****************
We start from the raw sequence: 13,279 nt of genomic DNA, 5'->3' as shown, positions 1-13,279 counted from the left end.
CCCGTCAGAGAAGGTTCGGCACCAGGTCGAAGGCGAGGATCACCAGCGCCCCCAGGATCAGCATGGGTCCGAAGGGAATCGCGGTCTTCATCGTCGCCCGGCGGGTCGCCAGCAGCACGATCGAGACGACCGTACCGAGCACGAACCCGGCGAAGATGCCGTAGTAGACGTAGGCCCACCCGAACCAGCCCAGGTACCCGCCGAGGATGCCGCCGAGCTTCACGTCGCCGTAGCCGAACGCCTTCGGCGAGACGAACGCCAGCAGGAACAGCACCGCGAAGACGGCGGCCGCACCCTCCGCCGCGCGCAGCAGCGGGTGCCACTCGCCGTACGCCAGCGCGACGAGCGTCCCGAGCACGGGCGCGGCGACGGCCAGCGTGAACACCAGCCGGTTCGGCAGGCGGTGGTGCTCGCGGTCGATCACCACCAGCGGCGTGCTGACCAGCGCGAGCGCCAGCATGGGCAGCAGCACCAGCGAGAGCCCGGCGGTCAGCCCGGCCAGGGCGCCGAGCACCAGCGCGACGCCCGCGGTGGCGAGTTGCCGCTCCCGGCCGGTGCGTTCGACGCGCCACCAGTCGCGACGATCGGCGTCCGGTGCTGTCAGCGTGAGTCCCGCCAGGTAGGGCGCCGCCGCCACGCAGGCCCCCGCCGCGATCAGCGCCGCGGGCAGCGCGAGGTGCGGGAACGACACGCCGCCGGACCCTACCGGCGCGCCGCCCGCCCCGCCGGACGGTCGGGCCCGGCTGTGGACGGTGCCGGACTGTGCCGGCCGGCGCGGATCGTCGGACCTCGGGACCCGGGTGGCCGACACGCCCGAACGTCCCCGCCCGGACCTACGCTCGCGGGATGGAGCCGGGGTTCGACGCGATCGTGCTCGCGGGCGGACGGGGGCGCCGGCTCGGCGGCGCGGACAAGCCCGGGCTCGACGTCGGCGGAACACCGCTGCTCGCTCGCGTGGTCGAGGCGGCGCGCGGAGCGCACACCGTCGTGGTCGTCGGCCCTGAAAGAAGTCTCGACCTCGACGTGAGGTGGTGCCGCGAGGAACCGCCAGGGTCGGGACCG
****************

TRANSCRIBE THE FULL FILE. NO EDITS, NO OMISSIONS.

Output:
We start from the raw sequence: 13,279 nt of genomic DNA, 5'->3' as shown, positions 1-13,279 counted from the left end.
CCCGTCAGAGAAGGTTCGGCACCAGGTCGAAGGCGAGGATCACCAGCGCCCCCAGGATCAGCATGGGTCCGAAGGGAATCGCGGTCTTCATCGTCGCCCGGCGGGTCGCCAGCAGCACGATCGAGACGACCGTACCGAGCACGAACCCGGCGAAGATGCCGTAGTAGACGTAGGCCCACCCGAACCAGCCCAGGTACCCGCCGAGGATGCCGCCGAGCTTCACGTCGCCGTAGCCGAACGCCTTCGGCGAGACGAACGCCAGCAGGAACAGCACCGCGAAGACGGCGGCCGCACCCTCCGCCGCGCGCAGCAGCGGGTGCCACTCGCCGTACGCCAGCGCGACGAGCGTCCCGAGCACGGGCGCGGCGACGGCCAGCGTGAACACCAGCCGGTTCGGCAGGCGGTGGTGCTCGCGGTCGATCACCACCAGCGGCGTGCTGACCAGCGCGAGCGCCAGCATGGGCAGCAGCACCAGCGAGAGCCCGGCGGTCAGCCCGGCCAGGGCGCCGAGCACCAGCGCGACGCCCGCGGTGGCGAGTTGCCGCTCCCGGCCGGTGCGTTCGACGCGCCACCAGTCGCGACGATCGGCGTCCGGTGCTGTCAGCGTGAGTCCCGCCAGGTAGGGCGCCGCCGCCACGCAGGCCCCCGCCGCGATCAGCGCCGCGGGCAGCGCGAGGTGCGGGAACGACACGCCGCCGGACCCTACCGGCGCGCCGCCCGCCCCGCCGGACGGTCGGGCCCGGCTGTGGACGGTGCCGGACTGTGCCGGCCGGCGCGGATCGTCGGACCTCGGGACCCGGGTGGCCGACACGCCCGAACGTCCCCGCCCGGACCTACGCTCGCGGGATGGAGCCGGGGTTCGACGCGATCGTGCTCGCGGGCGGACGGGGGCGCCGGCTCGGCGGCGCGGACAAGCCCGGGCTCGACGTCGGCGGAACACCGCTGCTCGCTCGCGTGGTCGAGGCGGCGCGCGGAGCGCACACCGTCGTGGTCGTCGGCCCTGAAAGAAGTCTCGACCTCGACGTGAGGTGGTGCCGCGAGGAACCGCCAGGGTCGGGACCG